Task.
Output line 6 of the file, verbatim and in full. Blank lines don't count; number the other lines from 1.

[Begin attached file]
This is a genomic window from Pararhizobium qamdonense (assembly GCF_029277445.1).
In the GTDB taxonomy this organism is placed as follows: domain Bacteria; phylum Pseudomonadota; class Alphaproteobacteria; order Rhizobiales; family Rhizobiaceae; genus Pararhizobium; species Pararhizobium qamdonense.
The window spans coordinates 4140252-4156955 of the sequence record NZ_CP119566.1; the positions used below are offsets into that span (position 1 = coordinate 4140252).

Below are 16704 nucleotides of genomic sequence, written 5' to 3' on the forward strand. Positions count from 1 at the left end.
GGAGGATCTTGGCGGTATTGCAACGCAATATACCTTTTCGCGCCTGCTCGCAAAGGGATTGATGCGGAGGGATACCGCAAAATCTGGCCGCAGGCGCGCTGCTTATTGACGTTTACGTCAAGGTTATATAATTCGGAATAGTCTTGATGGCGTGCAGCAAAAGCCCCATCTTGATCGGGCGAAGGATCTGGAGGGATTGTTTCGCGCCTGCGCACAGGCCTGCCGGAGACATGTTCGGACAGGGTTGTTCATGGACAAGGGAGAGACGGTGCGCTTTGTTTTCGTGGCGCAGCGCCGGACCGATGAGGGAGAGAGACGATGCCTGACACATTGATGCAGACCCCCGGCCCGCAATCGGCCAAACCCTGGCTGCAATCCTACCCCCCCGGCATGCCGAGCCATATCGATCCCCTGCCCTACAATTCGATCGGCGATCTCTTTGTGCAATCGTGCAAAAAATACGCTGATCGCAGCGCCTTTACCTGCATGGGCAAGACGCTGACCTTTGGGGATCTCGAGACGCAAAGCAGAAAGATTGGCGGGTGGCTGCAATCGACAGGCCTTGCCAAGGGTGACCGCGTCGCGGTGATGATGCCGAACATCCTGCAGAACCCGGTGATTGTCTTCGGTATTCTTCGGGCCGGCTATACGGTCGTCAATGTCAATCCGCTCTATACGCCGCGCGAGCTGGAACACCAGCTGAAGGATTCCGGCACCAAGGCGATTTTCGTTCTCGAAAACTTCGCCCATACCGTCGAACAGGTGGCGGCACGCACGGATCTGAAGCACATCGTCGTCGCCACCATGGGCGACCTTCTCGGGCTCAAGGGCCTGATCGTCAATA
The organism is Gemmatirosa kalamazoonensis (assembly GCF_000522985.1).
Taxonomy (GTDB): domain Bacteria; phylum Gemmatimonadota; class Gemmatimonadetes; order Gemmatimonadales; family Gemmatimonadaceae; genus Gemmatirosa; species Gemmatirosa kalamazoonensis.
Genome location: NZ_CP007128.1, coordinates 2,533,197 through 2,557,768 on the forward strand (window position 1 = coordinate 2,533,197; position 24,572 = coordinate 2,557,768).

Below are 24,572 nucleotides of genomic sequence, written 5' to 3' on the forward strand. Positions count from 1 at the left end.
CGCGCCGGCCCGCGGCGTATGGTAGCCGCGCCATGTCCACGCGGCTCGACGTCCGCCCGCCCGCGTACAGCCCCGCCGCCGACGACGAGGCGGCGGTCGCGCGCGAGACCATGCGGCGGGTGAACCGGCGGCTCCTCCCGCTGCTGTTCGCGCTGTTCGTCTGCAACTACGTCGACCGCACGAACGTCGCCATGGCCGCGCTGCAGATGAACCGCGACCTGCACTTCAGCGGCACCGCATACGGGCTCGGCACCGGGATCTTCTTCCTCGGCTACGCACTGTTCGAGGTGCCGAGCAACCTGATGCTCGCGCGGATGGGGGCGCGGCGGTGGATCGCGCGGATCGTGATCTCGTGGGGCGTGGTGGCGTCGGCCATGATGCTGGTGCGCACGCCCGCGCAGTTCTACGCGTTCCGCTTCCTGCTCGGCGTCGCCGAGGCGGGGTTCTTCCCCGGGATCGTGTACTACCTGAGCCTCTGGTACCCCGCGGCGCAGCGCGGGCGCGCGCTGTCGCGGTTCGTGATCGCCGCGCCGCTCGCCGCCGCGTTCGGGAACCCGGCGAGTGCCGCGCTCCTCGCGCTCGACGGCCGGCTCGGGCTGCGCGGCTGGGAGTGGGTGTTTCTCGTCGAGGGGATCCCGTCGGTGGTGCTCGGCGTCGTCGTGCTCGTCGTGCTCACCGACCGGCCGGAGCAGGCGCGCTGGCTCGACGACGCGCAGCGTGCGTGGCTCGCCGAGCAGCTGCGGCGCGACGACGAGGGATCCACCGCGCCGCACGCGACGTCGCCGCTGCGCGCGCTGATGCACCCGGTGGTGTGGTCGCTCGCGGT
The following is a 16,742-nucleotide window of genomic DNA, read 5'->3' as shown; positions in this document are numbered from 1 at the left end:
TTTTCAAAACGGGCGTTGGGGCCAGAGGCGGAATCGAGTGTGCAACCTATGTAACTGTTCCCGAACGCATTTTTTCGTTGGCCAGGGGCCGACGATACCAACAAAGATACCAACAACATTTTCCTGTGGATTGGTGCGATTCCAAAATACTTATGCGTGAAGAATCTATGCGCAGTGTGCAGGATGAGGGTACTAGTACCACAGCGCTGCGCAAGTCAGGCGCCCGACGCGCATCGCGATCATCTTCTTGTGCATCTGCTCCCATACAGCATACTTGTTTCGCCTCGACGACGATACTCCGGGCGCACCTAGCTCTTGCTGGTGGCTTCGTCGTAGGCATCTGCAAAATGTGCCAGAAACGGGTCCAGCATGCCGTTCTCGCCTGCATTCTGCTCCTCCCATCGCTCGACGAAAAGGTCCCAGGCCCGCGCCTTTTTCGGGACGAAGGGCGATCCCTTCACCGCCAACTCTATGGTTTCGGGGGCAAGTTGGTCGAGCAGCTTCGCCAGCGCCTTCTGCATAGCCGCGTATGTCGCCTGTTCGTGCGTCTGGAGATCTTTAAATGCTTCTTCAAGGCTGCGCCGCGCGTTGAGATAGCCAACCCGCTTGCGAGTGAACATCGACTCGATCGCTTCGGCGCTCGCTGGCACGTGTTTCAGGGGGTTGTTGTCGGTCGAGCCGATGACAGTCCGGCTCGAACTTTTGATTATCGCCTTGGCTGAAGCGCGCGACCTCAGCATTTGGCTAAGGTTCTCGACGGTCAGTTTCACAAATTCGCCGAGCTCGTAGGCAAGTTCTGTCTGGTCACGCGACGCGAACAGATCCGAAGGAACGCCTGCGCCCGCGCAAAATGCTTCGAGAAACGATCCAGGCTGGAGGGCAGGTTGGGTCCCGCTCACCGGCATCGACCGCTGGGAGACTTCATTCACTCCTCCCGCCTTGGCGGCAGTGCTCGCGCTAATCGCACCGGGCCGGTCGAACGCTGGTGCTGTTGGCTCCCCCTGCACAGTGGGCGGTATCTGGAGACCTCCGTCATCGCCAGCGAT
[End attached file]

The organism is Gemmatirosa kalamazoonensis (assembly GCF_000522985.1).